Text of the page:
A top Ulster pharmacist today urged sufferers of traditional winter coughs, colds and flus to make their local chemist the first port of call for treatment, rather than the family doctor.
Raymond Anderson, who runs two pharmacies in Portadown, said people can overlook the expertise of their nearest chemist and instead go to their GP with minor ailments such as coughs and sniffles or the flu.
The pharmacist of 27 years experience said anyone suffering should call in to see a pharmacist for advice first.
"A community pharmacist is the best point of advice and if we think it's a more major problem then we'll be only too glad to advise you to see your GP," he said.
"A pharmacist is the best person to advise you on what medicine is needed to treat the symptoms of colds, coughs and sore throats. Colds and flus are viruses so prescribed antibiotics will not treat them."
Colds and flus occur all year round but are more common in winter months. Both are caused by viruses which are spread when infected people sneeze or cough, releasing infected saliva into the air.
Decongestants can be taken for a stuffy nose and cough medicines, lozenges and throat sprays will also ease symptoms.
Having the flu is more severe on the body and symptoms often develop much more quickly.
Mr Anderson, who is president of the Pharmaceutical Society of Northern Ireland, said any pharmacist would have the skills to deal with easing the symptoms of a bad flu.
"I was told once about the '£50 test' as a good way of telling the difference between a bad cold and a flu," he said.
"If you have the flu and are lying in bed, you wouldn't get out of that bed if someone offered you a £50 note to do it.
"If you just had a cold, you'd have no problem getting out for the cash.
"It's a crude test but a good example of just how bad a flu can make you feel.
"A flu is more debilitating and leaves the person feeling completely washed out.
"It causes muscle pain, weakness, sweating and fluctuating temperatures. You need to drink plenty of fluids."
Mr Anderson said there would be some flu cases when the GP is the best professional to refer to, such as in asthma sufferers.
"Generally speaking, a flu in the average healthy person can be treated in a pharmacy," he added.
"Again, the pharmacist is the best point of first contact and they can tell you if you need to see a GP."
The pharmacist said he did feel at times that the public did not fully understand the powers of his profession.
"Personally speaking I have found that the public can sometimes underestimate the skills and knowledge of a pharmacist.
"So often people think of their doctor first and not the pharmacist," he said.
"Every one of us has trained for four years, looking at all aspects of medicine. We have then done another practical year on top of that looking at its impact.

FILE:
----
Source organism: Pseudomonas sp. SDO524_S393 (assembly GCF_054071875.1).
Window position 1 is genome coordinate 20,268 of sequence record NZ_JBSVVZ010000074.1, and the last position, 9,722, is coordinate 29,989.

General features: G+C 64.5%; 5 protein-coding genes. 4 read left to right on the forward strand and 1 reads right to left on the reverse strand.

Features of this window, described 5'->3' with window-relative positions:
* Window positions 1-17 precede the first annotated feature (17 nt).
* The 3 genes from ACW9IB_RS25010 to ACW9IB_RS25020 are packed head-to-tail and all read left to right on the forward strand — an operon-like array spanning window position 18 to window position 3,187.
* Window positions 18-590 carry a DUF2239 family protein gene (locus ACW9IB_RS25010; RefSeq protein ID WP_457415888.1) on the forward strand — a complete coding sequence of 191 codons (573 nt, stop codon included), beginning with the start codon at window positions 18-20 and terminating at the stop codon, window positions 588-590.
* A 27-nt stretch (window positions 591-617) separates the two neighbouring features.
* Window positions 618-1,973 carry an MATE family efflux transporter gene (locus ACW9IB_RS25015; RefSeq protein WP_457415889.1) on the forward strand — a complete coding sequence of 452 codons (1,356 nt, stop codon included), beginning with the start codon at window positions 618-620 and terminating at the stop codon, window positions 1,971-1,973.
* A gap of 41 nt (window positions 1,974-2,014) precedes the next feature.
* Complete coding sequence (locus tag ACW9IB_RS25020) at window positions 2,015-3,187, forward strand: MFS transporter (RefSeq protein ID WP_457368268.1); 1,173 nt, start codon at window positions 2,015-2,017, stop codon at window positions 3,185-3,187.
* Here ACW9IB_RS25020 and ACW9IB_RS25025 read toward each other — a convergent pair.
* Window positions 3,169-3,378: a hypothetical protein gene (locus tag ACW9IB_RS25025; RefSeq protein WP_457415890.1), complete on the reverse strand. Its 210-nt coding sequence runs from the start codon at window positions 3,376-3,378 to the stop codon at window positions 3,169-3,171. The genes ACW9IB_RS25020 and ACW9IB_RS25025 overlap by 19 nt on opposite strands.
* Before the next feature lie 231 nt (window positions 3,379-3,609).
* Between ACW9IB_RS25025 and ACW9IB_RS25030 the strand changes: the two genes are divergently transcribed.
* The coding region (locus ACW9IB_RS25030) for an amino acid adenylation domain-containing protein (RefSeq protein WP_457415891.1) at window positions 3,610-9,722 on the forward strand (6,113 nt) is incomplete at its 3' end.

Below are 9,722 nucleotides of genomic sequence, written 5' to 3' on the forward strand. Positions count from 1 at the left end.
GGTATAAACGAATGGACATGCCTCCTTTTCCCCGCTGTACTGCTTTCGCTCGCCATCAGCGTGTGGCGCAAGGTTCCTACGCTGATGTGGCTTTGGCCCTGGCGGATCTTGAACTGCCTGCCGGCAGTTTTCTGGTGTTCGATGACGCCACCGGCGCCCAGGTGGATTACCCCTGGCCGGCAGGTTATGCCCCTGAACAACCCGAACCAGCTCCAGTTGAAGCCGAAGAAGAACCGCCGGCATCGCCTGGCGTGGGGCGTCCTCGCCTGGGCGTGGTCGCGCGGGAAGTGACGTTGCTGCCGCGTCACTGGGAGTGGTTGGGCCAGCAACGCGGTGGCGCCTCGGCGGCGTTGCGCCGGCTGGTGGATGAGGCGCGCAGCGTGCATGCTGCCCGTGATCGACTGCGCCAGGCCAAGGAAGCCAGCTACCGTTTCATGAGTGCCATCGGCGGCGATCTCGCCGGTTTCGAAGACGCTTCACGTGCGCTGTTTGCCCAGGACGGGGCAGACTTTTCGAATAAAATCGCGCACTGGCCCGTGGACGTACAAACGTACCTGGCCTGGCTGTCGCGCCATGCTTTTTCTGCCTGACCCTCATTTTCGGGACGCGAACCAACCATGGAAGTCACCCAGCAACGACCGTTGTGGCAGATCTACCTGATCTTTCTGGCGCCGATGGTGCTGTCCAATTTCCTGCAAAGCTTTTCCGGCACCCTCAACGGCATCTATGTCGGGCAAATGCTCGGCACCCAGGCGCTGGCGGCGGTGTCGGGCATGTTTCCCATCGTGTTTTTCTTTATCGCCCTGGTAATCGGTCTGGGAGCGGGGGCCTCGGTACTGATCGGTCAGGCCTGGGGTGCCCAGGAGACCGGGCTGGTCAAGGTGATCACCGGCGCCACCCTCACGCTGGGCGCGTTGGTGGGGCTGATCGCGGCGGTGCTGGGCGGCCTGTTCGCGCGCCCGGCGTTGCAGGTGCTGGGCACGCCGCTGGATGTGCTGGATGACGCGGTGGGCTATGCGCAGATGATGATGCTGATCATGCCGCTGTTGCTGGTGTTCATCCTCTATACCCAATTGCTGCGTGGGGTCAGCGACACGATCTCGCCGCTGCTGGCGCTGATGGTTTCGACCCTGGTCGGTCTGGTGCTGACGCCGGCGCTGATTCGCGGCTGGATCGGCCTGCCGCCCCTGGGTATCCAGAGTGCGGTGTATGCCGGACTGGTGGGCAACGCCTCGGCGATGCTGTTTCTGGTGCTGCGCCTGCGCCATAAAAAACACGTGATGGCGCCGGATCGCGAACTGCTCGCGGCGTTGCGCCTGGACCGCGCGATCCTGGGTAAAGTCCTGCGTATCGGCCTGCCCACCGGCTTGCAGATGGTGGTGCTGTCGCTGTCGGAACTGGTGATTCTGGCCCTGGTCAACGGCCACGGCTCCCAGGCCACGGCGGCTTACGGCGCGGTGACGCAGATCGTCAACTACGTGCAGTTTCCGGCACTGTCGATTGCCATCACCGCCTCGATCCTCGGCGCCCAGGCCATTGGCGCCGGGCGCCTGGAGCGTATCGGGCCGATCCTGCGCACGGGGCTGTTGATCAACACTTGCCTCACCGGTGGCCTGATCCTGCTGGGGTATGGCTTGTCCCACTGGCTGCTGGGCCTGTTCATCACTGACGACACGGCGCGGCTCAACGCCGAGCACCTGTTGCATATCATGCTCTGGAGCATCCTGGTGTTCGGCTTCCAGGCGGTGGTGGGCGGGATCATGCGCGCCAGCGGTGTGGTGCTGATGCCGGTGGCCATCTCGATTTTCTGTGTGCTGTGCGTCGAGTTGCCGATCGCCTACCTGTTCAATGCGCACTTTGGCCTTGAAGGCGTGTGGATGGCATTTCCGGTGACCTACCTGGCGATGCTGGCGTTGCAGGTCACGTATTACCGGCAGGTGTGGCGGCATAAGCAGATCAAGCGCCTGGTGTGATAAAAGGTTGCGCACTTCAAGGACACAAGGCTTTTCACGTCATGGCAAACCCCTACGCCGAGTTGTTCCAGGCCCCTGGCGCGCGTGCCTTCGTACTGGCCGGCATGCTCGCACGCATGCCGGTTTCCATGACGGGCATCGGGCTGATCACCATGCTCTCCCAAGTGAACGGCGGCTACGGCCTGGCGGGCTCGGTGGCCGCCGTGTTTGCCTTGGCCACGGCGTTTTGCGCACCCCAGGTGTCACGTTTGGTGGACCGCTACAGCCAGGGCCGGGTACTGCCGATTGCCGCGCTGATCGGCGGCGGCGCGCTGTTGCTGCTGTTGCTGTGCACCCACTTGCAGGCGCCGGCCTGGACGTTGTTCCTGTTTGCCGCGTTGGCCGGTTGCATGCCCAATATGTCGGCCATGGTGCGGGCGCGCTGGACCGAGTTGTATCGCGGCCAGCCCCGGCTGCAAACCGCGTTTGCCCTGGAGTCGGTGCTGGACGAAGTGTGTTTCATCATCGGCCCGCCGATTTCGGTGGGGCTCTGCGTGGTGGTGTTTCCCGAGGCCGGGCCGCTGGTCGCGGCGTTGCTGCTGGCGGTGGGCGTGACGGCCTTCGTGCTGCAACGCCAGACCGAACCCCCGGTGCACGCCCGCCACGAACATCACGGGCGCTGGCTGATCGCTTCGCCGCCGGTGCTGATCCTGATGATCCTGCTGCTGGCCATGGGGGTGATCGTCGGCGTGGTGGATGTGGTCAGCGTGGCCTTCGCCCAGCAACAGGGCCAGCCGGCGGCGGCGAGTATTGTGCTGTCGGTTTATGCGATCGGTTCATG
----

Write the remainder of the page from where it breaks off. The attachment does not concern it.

"After five years of training, pharmacists have the expertise to establish if something is serious and where best to direct the patient to.
"Community pharmacists are an integral part of the Health Service. We know the right medicine for the right person for the right ailment at the right dosage."
Mr Anderson also highlighted how some patients tend to go to their GP for a prescription to treat winter sicknesses because they are entitled to free prescriptions - but this is no longer the case.
"A new scheme trialled in Banbridge and Craigavon has since been expanded. It means that a person entitled to free prescriptions can now speak to their pharmacist and get the same treatment on free prescription without having to have it prescribed by their GP."
How to look after yourself with a cold or flu
Decongestants such as pseudoephedrine
Anti-histamine tablets and nasal sprays are an alternative treatment
Coughs and sore throats can be relieved with cough medicines and lozenges
You can also use antiseptic or local anaesthetic throat sprays, which will help soothe sore throats and ease pain
Drinking plenty of non-alcoholic fluids, such as water or fruit juice
Also, avoid drinking alcohol while taking medicines containing paracetamol
Wrap up and keep warm - layers are the best way to keep warm outdoors
Take paracetamol to relieve any pain
When to see your doctor
If you have a cough that lasts more than three weeks or begin to experience a shortness of breath, chest pains, or if you already have a chest condition
Flu carries an increased risk of complications and serious illness for older people over 65, and people with a long-term medical conditions
Having the flu is more severe than a when you have a cold. Recovery from the common cold usually occurs within a week, the severe stage of flu usually lasts three to five days, followed by up to three weeks of post-viral tiredness
If your symptoms persist for longer than a week or become very severe, see your GP